They’re making history as members of the largest group of women ever to serve on a presidential Cabinet. Haaland and Yellen are the first women in their positions, and Haaland is also the first Native American Cabinet secretary.

President Biden has appointed five additional women to Cabinet-level positions, including Cecilia Rouse as chair of the Council of Economic Advisors and Isabel Guzman as Small Business Administrator. Four of these five are Black, Asian American, or Latina. In total, women comprise nearly half of Biden’s Cabinet.

Women have been fighting for equality in this country for over a century — from the Seneca Falls Convention in 1848, to the Women’s Strike of 1970, to the Women’s March in 2017. For women who are Black American, Asian American, or Native American, the fight has …

March 19, 2021 by Sarah Krakoff, Maggie Dewane
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Sarah Krakoff

To commemorate Women’s History Month, we’re interviewing women at the Center for Progressive Reform about how they’re building a more just America, whether by pursuing a just transition to clean energy, protections for food workers, or legal support for Native Americans. This week, we spoke with Sarah Krakoff, professor of law at the University of Colorado, Boulder, and an expert on Native American law, public lands and natural resources law, and environmental justice.

CPR: What motivated you to become an ally to Native Americans and equal justice in America? Is there historical context to this or a moment in history that stood out to you as motivation or inspiration?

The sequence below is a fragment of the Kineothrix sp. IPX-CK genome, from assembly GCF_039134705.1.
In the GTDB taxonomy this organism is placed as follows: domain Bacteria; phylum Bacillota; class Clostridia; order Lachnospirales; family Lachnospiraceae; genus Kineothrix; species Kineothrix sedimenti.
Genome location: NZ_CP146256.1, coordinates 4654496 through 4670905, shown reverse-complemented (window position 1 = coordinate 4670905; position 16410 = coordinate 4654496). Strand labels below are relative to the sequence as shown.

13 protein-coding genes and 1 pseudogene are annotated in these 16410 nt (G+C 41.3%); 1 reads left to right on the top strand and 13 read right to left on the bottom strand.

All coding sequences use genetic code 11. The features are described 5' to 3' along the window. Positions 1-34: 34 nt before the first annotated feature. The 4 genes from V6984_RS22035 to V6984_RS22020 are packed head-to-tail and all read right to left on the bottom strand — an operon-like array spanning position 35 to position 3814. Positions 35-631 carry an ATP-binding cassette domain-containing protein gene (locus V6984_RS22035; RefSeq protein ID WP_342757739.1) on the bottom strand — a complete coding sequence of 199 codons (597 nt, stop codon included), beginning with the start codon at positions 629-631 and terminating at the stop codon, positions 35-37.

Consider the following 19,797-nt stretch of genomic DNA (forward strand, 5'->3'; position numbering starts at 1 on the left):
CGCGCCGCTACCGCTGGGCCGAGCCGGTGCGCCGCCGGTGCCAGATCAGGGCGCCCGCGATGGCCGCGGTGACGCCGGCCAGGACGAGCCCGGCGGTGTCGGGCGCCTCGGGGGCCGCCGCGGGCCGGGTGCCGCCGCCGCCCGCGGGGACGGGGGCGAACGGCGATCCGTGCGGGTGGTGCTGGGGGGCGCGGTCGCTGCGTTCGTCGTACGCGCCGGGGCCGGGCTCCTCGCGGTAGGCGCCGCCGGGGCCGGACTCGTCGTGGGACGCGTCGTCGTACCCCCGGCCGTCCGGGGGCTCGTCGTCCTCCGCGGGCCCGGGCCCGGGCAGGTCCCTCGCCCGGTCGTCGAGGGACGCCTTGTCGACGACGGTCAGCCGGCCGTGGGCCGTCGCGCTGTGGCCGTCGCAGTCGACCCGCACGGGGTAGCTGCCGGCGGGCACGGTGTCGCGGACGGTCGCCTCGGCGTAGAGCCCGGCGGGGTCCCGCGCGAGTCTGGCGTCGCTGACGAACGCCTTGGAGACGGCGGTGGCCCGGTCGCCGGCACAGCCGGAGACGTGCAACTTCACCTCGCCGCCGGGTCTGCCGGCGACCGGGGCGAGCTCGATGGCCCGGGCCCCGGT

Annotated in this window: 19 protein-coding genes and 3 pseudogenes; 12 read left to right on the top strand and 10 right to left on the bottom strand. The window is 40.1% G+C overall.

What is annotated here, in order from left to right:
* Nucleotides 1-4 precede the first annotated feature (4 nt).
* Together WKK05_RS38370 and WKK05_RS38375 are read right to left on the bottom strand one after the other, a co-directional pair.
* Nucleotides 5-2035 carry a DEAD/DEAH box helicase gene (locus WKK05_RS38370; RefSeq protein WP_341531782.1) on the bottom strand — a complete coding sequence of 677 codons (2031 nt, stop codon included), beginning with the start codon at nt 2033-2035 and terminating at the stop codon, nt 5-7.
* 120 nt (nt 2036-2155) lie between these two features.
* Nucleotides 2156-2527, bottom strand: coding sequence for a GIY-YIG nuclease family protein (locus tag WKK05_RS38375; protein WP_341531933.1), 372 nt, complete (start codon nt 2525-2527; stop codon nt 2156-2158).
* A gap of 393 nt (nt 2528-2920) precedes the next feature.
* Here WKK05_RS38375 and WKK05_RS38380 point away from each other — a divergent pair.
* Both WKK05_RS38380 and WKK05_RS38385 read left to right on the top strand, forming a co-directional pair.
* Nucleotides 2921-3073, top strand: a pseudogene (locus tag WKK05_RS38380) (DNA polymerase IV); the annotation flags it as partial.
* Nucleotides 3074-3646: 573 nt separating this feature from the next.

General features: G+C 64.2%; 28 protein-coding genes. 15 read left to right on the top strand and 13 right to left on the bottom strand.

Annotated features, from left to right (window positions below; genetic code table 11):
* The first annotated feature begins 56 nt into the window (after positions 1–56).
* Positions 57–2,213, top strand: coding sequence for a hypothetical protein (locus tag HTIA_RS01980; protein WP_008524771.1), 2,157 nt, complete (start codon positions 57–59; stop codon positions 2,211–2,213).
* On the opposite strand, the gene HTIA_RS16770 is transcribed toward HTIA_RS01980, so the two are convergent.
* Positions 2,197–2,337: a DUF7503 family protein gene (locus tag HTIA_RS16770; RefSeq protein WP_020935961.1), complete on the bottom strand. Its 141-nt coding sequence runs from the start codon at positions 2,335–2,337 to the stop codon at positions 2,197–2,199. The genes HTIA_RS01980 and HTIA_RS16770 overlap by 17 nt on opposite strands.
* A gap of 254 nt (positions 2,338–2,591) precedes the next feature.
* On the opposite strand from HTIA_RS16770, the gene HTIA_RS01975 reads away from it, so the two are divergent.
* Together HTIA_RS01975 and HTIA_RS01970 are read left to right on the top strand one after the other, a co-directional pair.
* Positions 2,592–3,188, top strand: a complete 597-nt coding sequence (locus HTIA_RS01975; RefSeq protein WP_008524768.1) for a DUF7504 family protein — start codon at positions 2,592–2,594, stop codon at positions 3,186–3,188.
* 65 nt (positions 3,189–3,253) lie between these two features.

SK: My commitment grew out of anti-poverty and civil rights work I did while in law school, which included a very cursory introduction to the unique status and rights of Native nations. But my understanding …

March 12, 2021 by Maggie Dewane, Gilonne d'Origny
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Gilonne d'Origny

To commemorate Women’s History Month, we’re interviewing women at the Center for Progressive Reform about how they’re building a more just America, whether by pursuing a just transition to clean energy, protections for food workers, or legal support for Native Americans. This week, we spoke with Board Member Gilonne d’Origny, a translational advisor for the Institute for Protein Design at the University of Washington, which designs new proteins to solve problems in medicine, energy, and technology.

CPR: What motivated you to become an expert in food policy and a voice for equal justice in America? Is there historical context to this or a moment in history that stood out to you as motivation or inspiration?